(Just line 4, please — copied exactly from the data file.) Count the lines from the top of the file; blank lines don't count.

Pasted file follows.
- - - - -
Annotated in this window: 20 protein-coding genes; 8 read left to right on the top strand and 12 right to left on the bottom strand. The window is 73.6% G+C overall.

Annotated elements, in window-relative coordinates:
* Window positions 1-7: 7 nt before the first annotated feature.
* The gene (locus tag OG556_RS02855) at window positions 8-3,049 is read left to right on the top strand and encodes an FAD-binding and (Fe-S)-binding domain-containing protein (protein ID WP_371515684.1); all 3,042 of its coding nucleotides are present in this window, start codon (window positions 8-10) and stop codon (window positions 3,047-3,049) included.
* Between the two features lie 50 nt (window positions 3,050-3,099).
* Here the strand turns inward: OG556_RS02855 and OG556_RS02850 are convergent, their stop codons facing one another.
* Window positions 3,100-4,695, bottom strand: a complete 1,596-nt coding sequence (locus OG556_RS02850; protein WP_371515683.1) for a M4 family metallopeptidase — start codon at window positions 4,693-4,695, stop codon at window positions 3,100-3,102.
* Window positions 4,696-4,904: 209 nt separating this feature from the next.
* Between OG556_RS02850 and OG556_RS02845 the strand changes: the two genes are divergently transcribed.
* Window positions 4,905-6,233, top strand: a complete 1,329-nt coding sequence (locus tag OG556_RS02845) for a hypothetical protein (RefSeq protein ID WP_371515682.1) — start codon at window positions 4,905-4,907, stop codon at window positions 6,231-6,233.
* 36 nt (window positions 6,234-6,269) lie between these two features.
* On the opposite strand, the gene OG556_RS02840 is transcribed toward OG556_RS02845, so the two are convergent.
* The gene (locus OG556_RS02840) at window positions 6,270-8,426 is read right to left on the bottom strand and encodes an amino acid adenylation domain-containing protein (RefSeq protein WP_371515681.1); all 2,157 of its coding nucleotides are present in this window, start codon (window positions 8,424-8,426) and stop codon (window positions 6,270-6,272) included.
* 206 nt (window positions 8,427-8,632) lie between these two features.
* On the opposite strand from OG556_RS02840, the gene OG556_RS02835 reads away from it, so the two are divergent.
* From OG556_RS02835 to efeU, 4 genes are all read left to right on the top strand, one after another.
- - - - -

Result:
* The gene (locus tag OG556_RS02855) at window positions 8-3,049 is read left to right on the top strand and encodes an FAD-binding and (Fe-S)-binding domain-containing protein (protein ID WP_371515684.1); all 3,042 of its coding nucleotides are present in this window, start codon (window positions 8-10) and stop codon (window positions 3,047-3,049) included.